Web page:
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Designing for Students and Teachers

It is with the best of intentions that educational software developers try to create apps to help students learn. But, ahem… “The road to hell is paved with good intentions.”

Indeed, if (usually “when”) software developers’ apps place additional burdens onto the backs of the classroom teacher, developers are making a huge strategic error. Making more work for teachers is just not a good idea if the goal is to get one’s app used by teachers in their classrooms.

Mea culpa! Rather than picking on other’s apps for making this mistake, we will pick on one of our own apps that is wonderful – for students – but the app definitely adds burden onto teachers. (And we thank those teachers who are using the app with their students – in spite of the extra work we have placed on you!)

WeMap, developed by us at the Intergalactic Mobile Learning Center, available for iOS and Android, enables two or more students to work together, synchronously, each on his or her own mobile device, to co-create a concept map. WeMap works well – teachers and students tell us so. (An article describing WeMap and WeKWL, written in part by classroom teachers who have used WeMap/WeKWL, will appear in the MACUL Journal Feb. 1, 2015.)

But in supporting students work together, we created the following “challenges” for the classroom teacher:

  • Formative Assessment Challenge: So three students are working together to create a concept map for the key points in the textbook chapter on infectious diseases. A teacher wants to know: Who did what? Did some students do no work and others all the work?

    Currently we give the teacher no information about who did what, when. We are working on it!
  • Grade Recording Challenge: Assume that all three students did equal work and thus should get the same grade. Now, the teacher’s grade book – be it a simple spreadsheet or a more sophisticated digital grade book – is typically organized alphabetically, by the students’ last name. So, in order to give the same grade to each student in the three-student group, the teacher needs a separate spreadsheet that lists who is in each group, and the teacher must manually make sure that each student in the group gets the same grade.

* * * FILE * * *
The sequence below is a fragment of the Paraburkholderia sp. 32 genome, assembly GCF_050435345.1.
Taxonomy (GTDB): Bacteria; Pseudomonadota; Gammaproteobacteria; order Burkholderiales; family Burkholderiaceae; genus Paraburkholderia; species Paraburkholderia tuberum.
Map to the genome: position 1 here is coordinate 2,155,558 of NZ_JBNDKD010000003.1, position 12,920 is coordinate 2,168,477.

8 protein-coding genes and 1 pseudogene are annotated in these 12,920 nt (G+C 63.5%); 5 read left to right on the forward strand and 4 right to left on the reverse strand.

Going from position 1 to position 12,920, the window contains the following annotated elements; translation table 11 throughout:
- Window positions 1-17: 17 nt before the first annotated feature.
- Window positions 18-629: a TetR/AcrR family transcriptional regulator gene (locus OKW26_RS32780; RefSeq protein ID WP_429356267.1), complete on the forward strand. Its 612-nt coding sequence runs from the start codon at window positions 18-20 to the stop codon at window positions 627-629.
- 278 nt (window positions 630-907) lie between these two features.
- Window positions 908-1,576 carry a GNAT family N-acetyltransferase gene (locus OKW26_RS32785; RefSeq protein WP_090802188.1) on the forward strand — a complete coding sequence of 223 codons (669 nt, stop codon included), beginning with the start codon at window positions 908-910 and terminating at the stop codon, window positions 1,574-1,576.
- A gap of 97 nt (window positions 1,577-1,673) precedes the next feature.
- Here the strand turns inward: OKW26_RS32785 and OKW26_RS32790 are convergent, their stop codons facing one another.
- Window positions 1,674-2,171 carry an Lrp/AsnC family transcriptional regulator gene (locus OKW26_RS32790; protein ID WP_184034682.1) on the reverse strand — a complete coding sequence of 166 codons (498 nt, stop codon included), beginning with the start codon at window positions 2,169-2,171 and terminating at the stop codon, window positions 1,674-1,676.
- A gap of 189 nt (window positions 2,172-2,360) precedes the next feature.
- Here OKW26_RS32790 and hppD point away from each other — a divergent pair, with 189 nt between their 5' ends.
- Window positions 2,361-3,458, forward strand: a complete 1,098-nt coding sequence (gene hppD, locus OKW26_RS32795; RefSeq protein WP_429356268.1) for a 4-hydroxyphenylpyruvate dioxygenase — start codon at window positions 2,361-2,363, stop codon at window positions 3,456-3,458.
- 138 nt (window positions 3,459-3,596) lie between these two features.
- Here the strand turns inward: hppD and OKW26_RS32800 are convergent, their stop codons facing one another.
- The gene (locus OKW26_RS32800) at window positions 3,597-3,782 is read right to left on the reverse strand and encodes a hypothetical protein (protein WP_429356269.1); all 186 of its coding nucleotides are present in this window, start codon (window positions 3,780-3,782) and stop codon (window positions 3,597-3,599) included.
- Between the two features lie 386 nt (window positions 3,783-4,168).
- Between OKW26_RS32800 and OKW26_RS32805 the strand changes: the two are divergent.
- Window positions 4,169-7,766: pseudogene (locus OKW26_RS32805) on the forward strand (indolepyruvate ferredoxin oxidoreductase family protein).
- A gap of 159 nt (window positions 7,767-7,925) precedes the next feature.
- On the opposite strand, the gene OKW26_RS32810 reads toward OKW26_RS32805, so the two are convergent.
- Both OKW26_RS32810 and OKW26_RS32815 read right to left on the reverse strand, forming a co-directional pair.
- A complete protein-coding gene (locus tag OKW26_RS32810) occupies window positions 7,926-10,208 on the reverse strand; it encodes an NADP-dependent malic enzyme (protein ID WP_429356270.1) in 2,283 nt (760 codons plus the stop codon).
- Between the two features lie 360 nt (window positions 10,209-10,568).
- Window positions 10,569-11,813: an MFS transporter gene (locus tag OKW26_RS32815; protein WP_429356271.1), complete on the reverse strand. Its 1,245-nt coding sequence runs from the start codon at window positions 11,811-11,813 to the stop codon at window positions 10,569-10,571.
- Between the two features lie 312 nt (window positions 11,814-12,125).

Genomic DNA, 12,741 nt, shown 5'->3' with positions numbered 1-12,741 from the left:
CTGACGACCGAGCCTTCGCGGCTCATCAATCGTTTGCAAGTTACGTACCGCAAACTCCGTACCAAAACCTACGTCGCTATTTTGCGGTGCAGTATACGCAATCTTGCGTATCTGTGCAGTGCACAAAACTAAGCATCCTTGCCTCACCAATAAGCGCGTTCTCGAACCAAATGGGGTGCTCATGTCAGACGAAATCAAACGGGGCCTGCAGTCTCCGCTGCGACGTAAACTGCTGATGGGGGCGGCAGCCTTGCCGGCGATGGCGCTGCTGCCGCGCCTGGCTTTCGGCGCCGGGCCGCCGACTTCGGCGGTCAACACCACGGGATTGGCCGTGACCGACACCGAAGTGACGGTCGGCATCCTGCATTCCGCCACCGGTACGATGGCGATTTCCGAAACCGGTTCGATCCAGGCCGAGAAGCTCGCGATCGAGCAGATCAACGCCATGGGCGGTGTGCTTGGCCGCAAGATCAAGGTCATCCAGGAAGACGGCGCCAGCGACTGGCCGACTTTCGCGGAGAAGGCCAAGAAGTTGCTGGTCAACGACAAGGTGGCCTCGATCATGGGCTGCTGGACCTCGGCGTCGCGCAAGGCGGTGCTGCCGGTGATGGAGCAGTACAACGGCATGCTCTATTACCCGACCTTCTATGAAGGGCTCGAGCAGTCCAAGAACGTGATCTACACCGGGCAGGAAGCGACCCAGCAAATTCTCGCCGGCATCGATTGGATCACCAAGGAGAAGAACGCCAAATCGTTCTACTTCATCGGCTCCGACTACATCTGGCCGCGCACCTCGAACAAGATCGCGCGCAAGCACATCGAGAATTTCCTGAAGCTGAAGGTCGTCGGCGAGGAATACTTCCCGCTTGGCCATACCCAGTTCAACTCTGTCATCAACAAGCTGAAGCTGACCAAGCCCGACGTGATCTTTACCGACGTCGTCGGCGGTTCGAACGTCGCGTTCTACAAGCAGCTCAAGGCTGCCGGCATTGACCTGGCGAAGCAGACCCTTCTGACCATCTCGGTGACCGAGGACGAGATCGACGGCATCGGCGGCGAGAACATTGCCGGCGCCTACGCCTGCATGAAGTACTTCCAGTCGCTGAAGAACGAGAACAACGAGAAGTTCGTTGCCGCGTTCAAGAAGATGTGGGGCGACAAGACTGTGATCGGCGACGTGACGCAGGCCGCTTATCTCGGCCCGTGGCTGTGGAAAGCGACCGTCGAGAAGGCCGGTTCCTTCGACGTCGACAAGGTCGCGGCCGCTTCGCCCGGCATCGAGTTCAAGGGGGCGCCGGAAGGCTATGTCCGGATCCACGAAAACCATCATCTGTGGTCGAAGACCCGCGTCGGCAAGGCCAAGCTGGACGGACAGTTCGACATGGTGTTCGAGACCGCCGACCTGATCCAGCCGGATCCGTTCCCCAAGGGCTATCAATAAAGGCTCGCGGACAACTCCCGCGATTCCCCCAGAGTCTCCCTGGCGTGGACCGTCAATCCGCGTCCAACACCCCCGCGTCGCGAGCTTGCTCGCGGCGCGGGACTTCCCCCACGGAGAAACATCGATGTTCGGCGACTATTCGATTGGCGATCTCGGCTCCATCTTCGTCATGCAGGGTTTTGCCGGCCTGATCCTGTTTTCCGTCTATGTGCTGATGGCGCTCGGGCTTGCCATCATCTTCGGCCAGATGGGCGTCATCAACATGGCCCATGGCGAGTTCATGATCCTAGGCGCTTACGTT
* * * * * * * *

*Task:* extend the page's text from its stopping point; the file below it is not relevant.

Why can’t the teacher give a grade to the group and the “system” access the gradebook and enter the grades for each student. That would save a teacher time! Ahhh ... we are working on it!
  • Classroom Management Challenge: In WeMap, in order to work together, one student creates a collaboration session and the other three join the session. It takes about 15 seconds to do this session joining process at the start. Not unreasonably so, a teacher will want to drop in and see the concept map that each team is co-creating. (And since the teacher’s iPad is wirelessly connected to a projection unit via Apple TV, the whole class can see the concept map created by each group – and hear the group talk about their concept map.)

    Now, once the student groups have been working for a period of time, their concept maps may well have 15 nodes (concepts) and 25 edges (expressing relationships amongst the concepts), it may well take 30 to 60 seconds for a teacher to join a group’s collaborative session and have the group’s concept map recreated from scratch on the teacher’s iPad. If there are 10 collaborative groups, it will take five to 10 minutes out of the 40-minute class period for a teacher to sign into a group’s session and view that group’s concept map. Oh, and during those 30 to 60 seconds the whole class, too, is waiting oh so patiently doing ... doing what exactly?

    Ahhh ... we are working on that too!

Space limitations save us from identifying still other burdens we have placed on the teacher with our wonderful for students’ app! Phew!

If you have been reading our blog, you will no doubt have noticed that we have been giving “personalized learning” quite a drubbing – precisely because it does not integrate a teacher into the learning process. And, in this blog posting, we are giving ourselves a drubbing for being less than respectful to teachers!

Are we hypocrites? Ourselves guilty of what we criticize others about? Ouch!

We think not – but clearly it’s a complicated issue! We welcome your thoughts!

About the Authors

Cathie Norris is a Regents Professor and Chair in the Department of Learning Technologies, School of Information at the University of North Texas. Visit her site at

Elliot Soloway is an Arthur F. Thurnau Professor in the Department of CSE, College of Engineering, at the University of Michigan. Visit his site at

Find more from Elliot Soloway and Cathie Norris at their Reinventing Curriculum blog at